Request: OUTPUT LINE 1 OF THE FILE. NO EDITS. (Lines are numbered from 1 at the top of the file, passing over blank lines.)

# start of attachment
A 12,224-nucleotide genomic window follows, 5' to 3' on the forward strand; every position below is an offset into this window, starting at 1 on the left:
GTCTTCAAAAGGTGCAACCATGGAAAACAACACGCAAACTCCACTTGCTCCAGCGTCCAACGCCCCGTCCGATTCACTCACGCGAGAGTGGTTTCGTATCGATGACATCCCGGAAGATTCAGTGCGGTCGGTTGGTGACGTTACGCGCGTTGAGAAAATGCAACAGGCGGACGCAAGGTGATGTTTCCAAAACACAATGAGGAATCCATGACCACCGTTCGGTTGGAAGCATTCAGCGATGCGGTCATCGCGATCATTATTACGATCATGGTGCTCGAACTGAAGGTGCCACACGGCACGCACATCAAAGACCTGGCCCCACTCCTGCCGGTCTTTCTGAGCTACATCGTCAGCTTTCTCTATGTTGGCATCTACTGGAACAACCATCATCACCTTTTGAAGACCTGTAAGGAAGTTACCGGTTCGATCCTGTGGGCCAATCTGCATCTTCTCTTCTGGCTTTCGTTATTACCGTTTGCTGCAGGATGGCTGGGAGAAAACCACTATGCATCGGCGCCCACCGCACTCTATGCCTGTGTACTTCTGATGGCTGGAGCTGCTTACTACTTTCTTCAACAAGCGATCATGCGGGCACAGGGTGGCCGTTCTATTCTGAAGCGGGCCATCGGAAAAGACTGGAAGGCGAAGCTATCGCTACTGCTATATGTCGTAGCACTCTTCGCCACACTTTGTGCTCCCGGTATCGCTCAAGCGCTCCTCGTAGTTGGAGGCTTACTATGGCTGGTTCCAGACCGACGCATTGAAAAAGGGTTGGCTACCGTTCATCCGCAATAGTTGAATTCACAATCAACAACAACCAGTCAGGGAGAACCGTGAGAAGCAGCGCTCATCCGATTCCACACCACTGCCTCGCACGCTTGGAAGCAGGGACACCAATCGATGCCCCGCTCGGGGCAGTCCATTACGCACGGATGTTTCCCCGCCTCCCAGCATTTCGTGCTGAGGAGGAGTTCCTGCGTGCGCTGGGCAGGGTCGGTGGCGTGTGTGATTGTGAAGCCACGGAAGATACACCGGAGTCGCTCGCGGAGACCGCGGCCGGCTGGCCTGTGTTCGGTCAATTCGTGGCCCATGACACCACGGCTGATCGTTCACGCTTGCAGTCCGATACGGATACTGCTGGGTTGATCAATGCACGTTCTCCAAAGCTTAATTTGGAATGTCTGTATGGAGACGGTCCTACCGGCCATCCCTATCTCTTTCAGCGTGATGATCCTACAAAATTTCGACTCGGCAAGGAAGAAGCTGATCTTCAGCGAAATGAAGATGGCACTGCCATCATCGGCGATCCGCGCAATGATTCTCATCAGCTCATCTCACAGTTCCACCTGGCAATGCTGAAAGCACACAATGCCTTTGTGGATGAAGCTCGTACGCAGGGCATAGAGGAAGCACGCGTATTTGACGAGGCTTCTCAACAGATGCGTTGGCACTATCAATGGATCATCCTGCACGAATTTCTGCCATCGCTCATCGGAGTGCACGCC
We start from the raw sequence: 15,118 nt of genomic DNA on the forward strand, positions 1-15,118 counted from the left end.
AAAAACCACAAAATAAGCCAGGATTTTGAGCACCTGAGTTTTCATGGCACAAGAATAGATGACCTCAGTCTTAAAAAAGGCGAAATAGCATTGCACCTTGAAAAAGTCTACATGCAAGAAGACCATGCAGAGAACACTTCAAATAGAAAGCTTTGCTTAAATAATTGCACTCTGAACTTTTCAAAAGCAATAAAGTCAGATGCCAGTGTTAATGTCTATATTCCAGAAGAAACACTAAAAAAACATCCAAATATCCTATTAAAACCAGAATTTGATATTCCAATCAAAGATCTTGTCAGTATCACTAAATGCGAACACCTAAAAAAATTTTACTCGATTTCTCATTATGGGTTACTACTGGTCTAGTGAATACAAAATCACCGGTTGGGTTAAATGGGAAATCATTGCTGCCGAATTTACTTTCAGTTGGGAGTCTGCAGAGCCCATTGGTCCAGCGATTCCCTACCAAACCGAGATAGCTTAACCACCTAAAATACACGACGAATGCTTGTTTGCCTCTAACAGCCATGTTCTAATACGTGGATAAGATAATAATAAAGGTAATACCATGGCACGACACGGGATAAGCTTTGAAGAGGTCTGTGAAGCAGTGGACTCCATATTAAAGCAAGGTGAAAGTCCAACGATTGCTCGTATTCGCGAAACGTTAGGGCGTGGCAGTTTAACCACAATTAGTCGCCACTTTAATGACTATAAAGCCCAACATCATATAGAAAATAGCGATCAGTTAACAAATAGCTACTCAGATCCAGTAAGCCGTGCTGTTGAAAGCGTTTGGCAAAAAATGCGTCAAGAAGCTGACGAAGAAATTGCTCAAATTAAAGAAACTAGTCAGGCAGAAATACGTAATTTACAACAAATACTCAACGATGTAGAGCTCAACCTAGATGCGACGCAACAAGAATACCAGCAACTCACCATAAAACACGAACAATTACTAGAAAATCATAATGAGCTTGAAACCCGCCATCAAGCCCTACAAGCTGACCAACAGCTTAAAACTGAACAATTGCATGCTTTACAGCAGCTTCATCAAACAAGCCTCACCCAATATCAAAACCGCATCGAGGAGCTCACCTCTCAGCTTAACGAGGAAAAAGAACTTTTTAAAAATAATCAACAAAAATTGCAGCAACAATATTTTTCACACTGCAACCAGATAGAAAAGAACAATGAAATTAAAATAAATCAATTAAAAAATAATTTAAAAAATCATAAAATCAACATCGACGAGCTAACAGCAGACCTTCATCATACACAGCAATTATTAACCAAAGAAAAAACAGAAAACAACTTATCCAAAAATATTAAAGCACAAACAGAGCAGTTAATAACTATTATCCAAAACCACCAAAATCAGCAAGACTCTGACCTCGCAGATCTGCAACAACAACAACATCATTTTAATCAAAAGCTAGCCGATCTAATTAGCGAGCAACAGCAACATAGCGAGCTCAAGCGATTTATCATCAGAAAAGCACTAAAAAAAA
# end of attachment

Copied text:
A 12,224-nucleotide genomic window follows, 5' to 3' on the forward strand; every position below is an offset into this window, starting at 1 on the left: